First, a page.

In A Little Stuck, Floyd gets his kite stuck up a tree. He throws up his shoe to shift it, but that gets stuck too. So he throws up his other shoe and that gets stuck, along with… a ladder, a pot of paint, the kitchen sink, an orang-utan and a whale, amongst other things! Will Floyd ever get his kite back? A hilarious book with a wonderful surprise ending that Like Up and Down can generate conversations about predictions and solutions to the problem. Both books help parents and baby think about the world and ask questions to understand it better.

In 1995 my mom passed away and the son whose daughter’s library I’m building never knew her. She was inimitable, but today her great-granddaughter carries her name and already I can see my mom’s love of life in her. My mom’s favourite song was “What a Wonderful World” and this lovely version of the song is a must. Look at the richness of the illustrations and of course, the lyrics will never grow old.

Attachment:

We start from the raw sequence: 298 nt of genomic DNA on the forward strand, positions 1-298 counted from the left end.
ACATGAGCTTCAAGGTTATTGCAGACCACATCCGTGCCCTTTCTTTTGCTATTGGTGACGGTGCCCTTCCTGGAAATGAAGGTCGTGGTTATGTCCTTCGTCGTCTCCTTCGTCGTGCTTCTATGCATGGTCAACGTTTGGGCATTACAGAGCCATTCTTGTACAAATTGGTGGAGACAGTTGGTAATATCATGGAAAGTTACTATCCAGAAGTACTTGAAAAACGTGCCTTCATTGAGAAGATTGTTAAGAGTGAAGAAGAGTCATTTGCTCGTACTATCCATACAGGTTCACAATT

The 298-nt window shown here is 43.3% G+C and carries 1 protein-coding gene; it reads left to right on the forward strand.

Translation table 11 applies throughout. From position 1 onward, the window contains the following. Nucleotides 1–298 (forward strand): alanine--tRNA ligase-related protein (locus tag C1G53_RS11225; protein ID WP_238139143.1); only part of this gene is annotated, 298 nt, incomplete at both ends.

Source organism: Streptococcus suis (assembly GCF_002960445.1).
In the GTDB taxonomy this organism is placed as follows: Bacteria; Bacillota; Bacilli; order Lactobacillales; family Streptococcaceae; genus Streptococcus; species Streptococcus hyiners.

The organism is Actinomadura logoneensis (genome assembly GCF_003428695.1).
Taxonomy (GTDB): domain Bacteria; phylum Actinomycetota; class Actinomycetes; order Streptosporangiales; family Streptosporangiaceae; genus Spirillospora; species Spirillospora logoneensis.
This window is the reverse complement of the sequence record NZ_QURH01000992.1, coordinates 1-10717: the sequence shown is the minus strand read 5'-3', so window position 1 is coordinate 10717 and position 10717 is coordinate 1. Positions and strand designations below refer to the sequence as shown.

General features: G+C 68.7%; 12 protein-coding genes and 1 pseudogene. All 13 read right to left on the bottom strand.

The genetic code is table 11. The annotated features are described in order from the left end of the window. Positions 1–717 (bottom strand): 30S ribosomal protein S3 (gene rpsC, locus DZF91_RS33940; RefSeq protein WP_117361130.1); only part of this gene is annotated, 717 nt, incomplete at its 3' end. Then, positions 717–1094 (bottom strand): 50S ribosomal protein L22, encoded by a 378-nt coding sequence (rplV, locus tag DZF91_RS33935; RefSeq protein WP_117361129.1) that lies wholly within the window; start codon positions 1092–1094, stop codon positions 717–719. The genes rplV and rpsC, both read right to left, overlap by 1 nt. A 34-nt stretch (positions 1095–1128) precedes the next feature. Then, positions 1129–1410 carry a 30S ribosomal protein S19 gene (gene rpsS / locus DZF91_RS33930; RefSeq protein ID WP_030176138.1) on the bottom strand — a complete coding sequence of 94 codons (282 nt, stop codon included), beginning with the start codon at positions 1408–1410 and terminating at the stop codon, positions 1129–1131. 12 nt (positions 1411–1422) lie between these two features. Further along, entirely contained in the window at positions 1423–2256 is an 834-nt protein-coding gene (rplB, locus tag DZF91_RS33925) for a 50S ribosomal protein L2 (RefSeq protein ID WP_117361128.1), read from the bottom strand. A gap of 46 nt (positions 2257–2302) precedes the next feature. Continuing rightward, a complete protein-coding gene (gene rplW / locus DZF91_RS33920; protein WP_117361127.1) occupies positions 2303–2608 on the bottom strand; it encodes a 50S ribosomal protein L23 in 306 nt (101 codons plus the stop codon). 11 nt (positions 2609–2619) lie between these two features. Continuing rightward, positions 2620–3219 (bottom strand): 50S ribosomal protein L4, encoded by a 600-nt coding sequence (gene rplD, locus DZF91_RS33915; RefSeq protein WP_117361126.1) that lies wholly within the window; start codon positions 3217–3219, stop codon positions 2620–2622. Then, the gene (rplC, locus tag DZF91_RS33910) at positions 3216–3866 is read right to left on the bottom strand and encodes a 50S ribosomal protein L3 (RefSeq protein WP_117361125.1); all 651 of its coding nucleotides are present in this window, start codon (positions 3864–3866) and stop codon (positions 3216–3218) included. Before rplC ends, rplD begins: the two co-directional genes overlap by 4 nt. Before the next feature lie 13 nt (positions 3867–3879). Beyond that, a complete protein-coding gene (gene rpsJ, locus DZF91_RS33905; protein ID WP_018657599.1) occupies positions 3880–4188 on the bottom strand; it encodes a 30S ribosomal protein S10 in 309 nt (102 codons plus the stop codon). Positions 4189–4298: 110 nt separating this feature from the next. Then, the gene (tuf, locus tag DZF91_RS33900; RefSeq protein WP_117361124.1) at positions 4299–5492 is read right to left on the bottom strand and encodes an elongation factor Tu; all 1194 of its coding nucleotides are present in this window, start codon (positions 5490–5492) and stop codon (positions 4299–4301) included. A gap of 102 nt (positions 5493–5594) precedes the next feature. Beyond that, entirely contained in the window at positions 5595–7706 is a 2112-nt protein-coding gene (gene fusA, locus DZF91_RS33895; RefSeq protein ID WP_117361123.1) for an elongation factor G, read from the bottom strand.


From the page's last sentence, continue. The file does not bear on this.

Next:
I would be completely remiss not to include a sing-a-long book on this picture book shelf. Pete, of course, is just too much fun.  James Dean brings us a groovy rendition of the classic favourite children’s song “Old MacDonald Had a Farm,” sung by cool cat Pete and perfect for sing-a-long time with baby. Our girl is growing up near farms and we have farming friends, so she’ll be able to make some strong connections to the book and the song. Oh, and daddy loves to sing, too!

Balloons love the moon, and a tuba loves a tune, but these don’t compare to the love we have for you. Canadian poet Lorna Crozier uses evocative rhyme, complemented by Rachelle Anne Miller’s whimsical imagery, to provide babies and toddlers with common concepts that explain just how great love is. Reading poetry to our kids helps them hear what language can do; how it dances and stretches and shrinks. More than Balloons is a treat.